Budget and the Beach’s recent post about money anxiety got me thinking about my own anxiousness. Because the anxiety has definitely been there, centered around a single fact: I anticipated a lot more money post-divorce than I’m seeing.
I haven’t been able to put any money into the main savings account in the past two months, and next month isn’t looking good either.
I keep thinking, “What if Tim wasn’t really the problem? What if I’m going to spend the same (or almost the same) even without him?” I need to calm that anxiety somehow.
If you’re anything like me, you struggle to deal financial anxiety, so here are some steps that help when it ramps up:
Review your expenses
If you don’t have money left at the end of the month, then this must mean that your expenses are equaling (or, gulp, exceeding) your income. If you can determine where the money is going, you might find ways to decrease expenses, calming your brain.
Go through all of your recurring expenses to see if there is anywhere to trim. You can try lowering your utility bills by turning down the thermostat or taking shorter showers. And what about all of those things on your financial to-do list? Maybe you’ve been meaning to call your Internet provider and negotiate a lower rate. Or perhaps you keep saying that you’re going to cut the cord but haven’t gotten around to it.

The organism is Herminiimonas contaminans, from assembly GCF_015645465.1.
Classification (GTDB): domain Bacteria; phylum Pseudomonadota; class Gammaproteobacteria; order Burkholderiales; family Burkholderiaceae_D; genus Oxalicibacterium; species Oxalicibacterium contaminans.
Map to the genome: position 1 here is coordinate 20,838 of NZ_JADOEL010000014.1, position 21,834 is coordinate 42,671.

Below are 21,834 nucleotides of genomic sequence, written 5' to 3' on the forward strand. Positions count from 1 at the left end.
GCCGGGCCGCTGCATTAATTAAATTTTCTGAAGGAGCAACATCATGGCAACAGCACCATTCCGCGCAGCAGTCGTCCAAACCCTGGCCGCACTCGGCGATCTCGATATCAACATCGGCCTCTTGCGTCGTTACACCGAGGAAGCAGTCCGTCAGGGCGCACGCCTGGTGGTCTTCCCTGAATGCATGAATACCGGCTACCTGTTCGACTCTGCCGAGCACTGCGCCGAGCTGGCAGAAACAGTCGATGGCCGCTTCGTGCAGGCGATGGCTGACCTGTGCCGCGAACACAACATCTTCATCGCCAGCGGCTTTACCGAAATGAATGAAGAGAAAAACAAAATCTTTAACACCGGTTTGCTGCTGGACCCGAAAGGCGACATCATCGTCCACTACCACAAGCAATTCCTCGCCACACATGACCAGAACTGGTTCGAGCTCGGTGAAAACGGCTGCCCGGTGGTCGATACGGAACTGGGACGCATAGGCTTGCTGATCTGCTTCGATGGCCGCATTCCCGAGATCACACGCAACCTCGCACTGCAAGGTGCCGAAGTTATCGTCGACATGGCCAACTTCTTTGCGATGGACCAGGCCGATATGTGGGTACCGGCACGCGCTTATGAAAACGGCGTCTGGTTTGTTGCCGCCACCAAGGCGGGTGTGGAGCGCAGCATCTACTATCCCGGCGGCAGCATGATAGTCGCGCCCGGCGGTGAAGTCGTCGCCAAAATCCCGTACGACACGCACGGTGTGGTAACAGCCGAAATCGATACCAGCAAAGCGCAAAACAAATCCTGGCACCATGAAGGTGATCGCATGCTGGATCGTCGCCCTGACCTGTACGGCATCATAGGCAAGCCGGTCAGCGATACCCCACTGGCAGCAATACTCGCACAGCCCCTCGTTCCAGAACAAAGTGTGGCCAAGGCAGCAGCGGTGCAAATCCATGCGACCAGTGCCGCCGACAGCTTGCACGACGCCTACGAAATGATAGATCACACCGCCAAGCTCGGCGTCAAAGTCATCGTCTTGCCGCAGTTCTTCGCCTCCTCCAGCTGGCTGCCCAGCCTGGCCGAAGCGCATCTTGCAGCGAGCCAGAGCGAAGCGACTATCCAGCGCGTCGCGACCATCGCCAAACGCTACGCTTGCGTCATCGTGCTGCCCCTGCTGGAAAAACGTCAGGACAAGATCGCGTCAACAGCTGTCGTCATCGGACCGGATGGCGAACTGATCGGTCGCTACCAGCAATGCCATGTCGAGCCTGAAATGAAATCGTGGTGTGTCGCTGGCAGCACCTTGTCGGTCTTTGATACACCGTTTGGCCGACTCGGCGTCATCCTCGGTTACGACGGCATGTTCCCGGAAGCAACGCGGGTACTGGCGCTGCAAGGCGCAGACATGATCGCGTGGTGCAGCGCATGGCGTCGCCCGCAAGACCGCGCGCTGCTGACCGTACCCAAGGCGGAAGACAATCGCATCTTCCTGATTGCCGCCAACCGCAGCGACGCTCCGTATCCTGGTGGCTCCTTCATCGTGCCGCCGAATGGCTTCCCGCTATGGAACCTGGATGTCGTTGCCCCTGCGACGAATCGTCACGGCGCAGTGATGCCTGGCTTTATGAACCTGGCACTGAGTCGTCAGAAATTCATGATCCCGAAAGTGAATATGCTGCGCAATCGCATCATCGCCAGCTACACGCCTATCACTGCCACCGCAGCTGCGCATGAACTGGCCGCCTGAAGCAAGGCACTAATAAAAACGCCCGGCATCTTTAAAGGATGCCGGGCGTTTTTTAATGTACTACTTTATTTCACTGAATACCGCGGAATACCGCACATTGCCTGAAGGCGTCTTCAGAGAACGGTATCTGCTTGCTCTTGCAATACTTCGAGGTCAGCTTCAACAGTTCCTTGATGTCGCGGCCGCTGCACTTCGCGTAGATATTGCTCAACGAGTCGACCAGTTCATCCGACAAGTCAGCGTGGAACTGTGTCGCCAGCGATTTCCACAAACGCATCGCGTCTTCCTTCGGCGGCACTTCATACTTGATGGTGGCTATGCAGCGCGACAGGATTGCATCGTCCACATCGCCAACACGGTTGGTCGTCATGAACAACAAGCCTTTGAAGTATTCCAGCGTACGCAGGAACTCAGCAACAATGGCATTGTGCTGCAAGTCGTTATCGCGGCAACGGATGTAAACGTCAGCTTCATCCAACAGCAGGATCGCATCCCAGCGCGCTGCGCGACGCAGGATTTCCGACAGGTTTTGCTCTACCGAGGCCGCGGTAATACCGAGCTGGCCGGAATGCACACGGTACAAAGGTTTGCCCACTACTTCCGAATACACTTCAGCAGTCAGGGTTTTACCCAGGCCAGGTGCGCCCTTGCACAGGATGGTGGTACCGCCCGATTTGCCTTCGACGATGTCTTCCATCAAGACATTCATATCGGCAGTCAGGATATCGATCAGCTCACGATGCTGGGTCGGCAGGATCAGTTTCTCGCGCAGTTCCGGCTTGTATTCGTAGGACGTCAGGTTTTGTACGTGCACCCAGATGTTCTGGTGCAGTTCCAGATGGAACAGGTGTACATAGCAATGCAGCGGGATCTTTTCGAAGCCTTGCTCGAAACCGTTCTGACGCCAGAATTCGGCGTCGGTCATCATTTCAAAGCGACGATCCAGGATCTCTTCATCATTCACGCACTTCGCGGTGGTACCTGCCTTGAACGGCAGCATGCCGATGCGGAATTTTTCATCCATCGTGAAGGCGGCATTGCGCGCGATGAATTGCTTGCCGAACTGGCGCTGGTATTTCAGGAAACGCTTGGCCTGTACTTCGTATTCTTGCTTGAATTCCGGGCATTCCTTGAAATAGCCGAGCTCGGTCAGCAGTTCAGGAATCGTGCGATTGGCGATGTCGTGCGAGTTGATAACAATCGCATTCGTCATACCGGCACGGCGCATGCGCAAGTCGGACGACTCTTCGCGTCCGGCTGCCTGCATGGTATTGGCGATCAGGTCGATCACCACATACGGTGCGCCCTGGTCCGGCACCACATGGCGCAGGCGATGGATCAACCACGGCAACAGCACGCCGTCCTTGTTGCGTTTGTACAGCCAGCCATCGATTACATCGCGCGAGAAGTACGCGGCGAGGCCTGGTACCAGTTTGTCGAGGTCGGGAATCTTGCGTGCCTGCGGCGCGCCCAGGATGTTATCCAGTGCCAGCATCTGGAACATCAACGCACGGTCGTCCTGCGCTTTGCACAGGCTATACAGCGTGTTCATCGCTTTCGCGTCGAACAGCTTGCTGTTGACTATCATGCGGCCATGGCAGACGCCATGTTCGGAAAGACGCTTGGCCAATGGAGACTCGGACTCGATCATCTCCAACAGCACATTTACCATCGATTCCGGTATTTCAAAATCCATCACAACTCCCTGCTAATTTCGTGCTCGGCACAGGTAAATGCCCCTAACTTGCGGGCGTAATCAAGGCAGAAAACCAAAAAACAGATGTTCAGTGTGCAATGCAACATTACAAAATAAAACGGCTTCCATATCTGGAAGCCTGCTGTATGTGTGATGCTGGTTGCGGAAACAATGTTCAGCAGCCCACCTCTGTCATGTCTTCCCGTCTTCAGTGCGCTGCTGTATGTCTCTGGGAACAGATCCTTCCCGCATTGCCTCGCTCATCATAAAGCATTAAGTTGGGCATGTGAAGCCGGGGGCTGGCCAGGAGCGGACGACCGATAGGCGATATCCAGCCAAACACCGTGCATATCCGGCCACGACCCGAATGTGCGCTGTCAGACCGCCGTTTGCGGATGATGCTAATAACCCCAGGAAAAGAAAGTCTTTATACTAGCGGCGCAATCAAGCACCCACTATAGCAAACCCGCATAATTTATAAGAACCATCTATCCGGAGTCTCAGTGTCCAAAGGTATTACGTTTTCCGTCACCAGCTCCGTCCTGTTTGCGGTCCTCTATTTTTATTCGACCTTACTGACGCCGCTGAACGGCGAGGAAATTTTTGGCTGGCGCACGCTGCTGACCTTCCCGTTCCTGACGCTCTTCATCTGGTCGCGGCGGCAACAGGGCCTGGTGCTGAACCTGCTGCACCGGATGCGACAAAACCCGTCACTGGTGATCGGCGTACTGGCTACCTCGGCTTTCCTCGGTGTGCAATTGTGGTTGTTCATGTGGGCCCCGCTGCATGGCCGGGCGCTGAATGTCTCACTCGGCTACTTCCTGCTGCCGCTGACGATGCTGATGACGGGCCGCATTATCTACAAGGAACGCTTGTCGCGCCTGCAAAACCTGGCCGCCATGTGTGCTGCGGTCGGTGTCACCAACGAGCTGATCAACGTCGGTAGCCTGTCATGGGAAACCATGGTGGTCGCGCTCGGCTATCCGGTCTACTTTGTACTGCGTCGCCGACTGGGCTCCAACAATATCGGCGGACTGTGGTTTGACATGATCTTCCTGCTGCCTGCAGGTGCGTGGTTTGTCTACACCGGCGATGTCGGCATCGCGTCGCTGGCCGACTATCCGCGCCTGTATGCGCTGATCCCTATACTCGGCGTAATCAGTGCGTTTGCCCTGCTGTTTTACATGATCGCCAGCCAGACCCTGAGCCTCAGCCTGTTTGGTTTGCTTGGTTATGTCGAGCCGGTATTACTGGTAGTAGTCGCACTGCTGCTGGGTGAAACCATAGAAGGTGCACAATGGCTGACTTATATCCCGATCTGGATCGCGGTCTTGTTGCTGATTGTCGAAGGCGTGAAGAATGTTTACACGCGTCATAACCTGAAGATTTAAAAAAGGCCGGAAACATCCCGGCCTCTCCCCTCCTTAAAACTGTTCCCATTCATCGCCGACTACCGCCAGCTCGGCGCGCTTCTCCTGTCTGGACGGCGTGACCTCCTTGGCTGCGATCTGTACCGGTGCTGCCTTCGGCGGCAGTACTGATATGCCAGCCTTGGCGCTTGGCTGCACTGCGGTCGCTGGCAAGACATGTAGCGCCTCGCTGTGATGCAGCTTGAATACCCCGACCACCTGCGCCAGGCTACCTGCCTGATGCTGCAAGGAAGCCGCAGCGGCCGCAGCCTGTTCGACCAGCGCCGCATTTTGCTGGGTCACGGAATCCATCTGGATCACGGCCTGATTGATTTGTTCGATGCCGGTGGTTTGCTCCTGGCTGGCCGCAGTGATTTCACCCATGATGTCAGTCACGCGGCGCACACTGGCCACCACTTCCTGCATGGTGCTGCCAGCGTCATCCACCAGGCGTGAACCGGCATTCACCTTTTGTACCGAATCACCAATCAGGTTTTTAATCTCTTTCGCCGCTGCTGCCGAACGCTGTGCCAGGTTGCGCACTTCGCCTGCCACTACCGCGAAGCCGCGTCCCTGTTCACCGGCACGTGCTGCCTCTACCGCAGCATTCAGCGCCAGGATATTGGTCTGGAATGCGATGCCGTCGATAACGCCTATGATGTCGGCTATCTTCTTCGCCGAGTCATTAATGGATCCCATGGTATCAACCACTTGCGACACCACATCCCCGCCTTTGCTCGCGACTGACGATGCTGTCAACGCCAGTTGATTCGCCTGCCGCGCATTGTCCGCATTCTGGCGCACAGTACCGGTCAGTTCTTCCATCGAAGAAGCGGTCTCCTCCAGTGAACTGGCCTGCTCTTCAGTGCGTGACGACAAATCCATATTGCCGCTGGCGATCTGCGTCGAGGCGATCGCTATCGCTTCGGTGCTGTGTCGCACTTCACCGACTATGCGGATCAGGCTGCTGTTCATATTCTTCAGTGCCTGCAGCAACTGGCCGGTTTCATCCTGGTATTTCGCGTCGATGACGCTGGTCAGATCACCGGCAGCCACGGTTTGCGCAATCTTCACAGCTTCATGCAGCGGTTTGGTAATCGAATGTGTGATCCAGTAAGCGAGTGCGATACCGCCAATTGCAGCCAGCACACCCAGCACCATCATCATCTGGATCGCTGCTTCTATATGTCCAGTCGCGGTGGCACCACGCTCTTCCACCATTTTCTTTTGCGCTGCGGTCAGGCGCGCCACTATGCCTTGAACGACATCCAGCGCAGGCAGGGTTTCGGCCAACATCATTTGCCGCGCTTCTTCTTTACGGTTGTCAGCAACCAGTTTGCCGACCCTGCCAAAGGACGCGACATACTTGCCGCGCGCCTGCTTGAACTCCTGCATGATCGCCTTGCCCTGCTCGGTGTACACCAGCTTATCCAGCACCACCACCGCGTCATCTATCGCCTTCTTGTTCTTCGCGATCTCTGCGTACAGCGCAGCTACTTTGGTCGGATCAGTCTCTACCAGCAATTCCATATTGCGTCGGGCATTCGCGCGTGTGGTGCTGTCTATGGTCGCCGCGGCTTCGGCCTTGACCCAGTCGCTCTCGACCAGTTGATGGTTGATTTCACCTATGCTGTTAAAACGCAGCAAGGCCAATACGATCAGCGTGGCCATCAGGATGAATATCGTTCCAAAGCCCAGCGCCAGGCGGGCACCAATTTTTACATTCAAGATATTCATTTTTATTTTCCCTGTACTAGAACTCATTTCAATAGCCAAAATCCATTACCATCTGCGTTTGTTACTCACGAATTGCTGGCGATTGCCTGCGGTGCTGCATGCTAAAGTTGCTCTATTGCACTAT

Do it now. Taking action will make you feel like you have at least a little control, which is a great remedy for anxiety.
Unfortunately, there’s not much I can do on these fronts. I’m already keeping the place plenty chilly and I don’t take long showers. So there’s really not much I can do about my utilities. I pay less than $5 a month for my home phone through Ooma. I’ve already cut the cord, I already pay only $25 a month for cell service with Ting, and Hulu even dropped its price by $2 a month. Plus I just got a lower price from my Internet provider by signing a one-year contract.
But reviewing my expenses did help. Why? I figured out one of the reasons I expected to see more money: Tim’s alternative therapy. I’m no longer paying $600 a month for it, which means, logically, the money should be going into savings, right?
Unfortunately, no. Because taxes. Now that I’m filing as a single person, they went up by more than $400. That and my increased Roth contribution more than takes care of that $600 I was expecting.
So the review didn’t let me find money — which definitely would have bee calming — but it did let me figure out where some of my expectations lay (and why they weren’t correct). That helped a little.
Review your spending
Has spending been up lately? If anxiety is rearing its head, then the answer is probably yes. I know my anxiety kicks into overdrive as I see money leaving my account and/or the credit card bill climbing. So when anxiety hits, it’s best to take a look at recent spending and see if you can spot any areas to trim.
Now, I know my spending is down (compared to when I was married) because my financial “weeks” are lasting 8-10 days. So overall, my spending is definitely lower. But could I make it stretch farther than that?
Well, I’m not going to start cooking any time soon, so there’s really no savings to be had on the food front, except… I could stop getting something to eat when I go out with my trivia group. It’d be good for my diet as well as my budget. But it’s my weekly treat, and I’m generally spending $13 or less. Besides, I’m hesitant to go back to spending $0 while at trivia. (You guys didn’t love that idea, if you’ll recall, which is why I changed my ways.) So I think I’ll leave that intact for now.
But if you’re lucky, you’ve identified some places to trim spending, which should help ease your mind,